Antonio Musarra. Genova e il mare nel Medioevo. Bologna: Il Mulino, 2015. 202 pp. EUR 14.00 (paper), ISBN 978-88-15-25990-5.
Reviewed by Thomas Kirk (University of Central Oklahoma)
Published on H-Italy (February, 2017)
Commissioned by Matt Vester
Long relegated to the darker recesses of scholarly works on both medieval Italy and the Renaissance, interest in the convoluted history of Genoa has been on the rise for a few decades now. The pioneering works by Roberto Lopez on the economic and social history of medieval Genoa were followed by those concerned more narrowly with the activities of the city’s financiers in the early modern period. Here the works of Filipe Ruiz-Martin and Ramon Carande stand out. The monumental works of Fernand Braudel then placed Genoa firmly at the center of both the Mediterranean world and the economy of the sixteenth and seventeenth centuries. This has led to something of a groundswell of activity, from Michel Balard and Gabriella Airaldi’s explorations of medieval Genoa’s presence in the Black Sea to George Gorse shedding light on the art-historical significance of the Ligurian city and to Steven A. Epstein’s panorama of medieval Genoa’s economic and social history. We have now reached the point where there is a sufficient critical mass of material on Genoa that need has arisen for an introduction for the general reader or student. Antonio Musarra’s succinct yet comprehensive volume fills that void. It is only a shame that more “general readers” do not read Italian.
Musarra’s approach is conventional, written in clear, straightforward prose. Broadly chronological, the narrative opens with a discussion of what little is known of the city from classical antiquity through the periods of Lombard and Frankish domination, and continues with the tale of Genoa’s involvement in the First Crusade, the creation of a communal government, and the construction of a maritime commercial empire. Three chapters are dedicated to the history of the city’s intricate relations with the other powers of medieval Italy, and western Europe more generally, and the concurrent convulsions that drove the city through an broad array of regimes, political experiments, and forms of government. Excursions from the strictly chronological narrative describe the commercial traffic flows within the Genoese system of colonial outposts, and provide an overview of the port structures supporting that system. There is also a concise discussion of the development of ship types and the Genoese fleet, living conditions aboard medieval vessels, and the nature of warfare at sea in the Mediterranean. The final two chapters deal with the repeated experiences of domination by foreign powers in the fifteenth century and the concurrent shift in the epicenter of Genoese activity from the eastern to the western end of the Mediterranean world and to the Atlantic. This is a familiar story and Musarra does a very good job of organizing and presenting the material in an accessible, comprehensive manner.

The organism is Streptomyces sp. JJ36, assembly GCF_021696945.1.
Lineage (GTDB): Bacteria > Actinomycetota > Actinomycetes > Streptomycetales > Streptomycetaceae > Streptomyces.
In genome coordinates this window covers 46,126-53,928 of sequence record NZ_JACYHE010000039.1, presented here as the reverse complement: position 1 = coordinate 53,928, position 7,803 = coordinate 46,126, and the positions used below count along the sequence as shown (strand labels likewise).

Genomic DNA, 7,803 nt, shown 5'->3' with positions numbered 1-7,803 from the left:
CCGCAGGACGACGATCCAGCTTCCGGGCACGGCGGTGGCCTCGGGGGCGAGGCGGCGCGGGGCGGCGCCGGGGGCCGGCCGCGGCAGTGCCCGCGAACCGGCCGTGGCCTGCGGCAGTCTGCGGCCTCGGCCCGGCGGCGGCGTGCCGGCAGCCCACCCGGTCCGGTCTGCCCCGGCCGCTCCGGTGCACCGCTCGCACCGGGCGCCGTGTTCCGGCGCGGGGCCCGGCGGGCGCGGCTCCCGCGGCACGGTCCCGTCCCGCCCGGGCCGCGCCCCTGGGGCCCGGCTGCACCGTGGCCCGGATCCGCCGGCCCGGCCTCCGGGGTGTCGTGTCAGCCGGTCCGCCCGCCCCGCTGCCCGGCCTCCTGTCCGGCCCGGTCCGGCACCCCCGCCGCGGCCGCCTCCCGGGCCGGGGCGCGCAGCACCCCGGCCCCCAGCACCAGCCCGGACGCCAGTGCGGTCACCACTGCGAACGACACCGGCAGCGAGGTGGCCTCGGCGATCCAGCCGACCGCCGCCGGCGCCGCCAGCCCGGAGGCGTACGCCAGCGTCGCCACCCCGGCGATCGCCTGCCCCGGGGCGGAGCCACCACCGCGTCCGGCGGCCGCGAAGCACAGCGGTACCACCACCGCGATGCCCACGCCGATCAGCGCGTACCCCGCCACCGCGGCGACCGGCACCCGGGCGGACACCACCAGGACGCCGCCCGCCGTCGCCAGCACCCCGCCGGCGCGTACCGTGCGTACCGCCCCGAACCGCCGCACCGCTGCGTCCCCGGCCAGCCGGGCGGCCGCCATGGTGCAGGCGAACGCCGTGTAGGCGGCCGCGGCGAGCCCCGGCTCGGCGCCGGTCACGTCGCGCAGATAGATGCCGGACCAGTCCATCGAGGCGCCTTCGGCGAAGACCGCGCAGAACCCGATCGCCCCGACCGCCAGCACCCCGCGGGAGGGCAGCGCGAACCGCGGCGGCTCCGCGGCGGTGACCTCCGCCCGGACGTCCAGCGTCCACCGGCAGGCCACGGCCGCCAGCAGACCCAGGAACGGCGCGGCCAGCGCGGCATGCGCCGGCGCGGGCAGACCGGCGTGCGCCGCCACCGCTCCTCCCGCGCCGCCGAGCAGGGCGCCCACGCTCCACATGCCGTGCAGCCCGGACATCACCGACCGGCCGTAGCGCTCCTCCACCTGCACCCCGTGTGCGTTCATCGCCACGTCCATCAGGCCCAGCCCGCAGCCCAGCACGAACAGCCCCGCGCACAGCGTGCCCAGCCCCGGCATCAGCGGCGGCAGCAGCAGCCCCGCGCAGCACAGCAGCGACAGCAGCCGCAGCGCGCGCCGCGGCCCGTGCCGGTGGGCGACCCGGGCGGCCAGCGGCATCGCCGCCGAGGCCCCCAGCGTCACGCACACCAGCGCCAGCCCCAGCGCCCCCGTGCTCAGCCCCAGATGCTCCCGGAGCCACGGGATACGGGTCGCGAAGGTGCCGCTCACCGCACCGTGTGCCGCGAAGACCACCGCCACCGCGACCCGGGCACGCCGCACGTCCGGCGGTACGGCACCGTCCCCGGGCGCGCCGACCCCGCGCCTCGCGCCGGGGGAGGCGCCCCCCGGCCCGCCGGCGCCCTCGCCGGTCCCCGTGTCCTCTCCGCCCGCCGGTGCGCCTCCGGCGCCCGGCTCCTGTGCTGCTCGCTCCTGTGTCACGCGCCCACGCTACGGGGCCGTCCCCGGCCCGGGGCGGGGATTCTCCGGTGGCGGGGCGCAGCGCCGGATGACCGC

In spite of the title, and Dr. Musarra’s research interests in maritime history, the book is primarily a general overview of medieval Genoa. The volume’s strengths are many and its shortcomings are few, and, perhaps surprisingly, they are intimately linked. In his successful effort to present the rise of Genoa as a sea power and an economically dominant force in the medieval Mediterranean in a clear fashion, the city’s rise appears a bit too linear and Genoese society too cohesive. While the book points out the variety of structures and degrees of sovereignty exercised over the city-state’s possessions, the extremely fluid nature of the “empire” and the tenuous nature of any control over Genoese possessions is muted. This is an issue faced by anyone dealing with the history of Genoa. The unifying element is not institutional, but rather one of identity. Therefore, approaching the Genoese empire, or commercial network, or diaspora with the cognitive categories common to historical overviews tends to suggest a conformity to modern notions of social and political cohesion. Any other shortcomings of the book are simply those dictated by the format. Clearly, a book meant to be an introduction to medieval Genoa in general lacks the depth of analysis or prosopography that the serious scholar will be looking for. The lack of notes or a comprehensive bibliography also limits the book’s utility for in-depth research (although there is a useful guide for further reading.)
In short, this is a good book that achieves its intended goal. It is a direct, reliable overview of a complex subject that at least touches on the important questions of Genoese history--essential reading for anyone wanting to get acquainted with the city-state’s fascinating history. One can only hope that an English translation is in the works, allowing for a much-deserved wider audience.
If there is additional discussion of this review, you may access it through the network, at: https://networks.h-net.org/h-italy.
Thomas Kirk. Review of Musarra, Antonio, Genova e il mare nel Medioevo.
H-Italy, H-Net Reviews.
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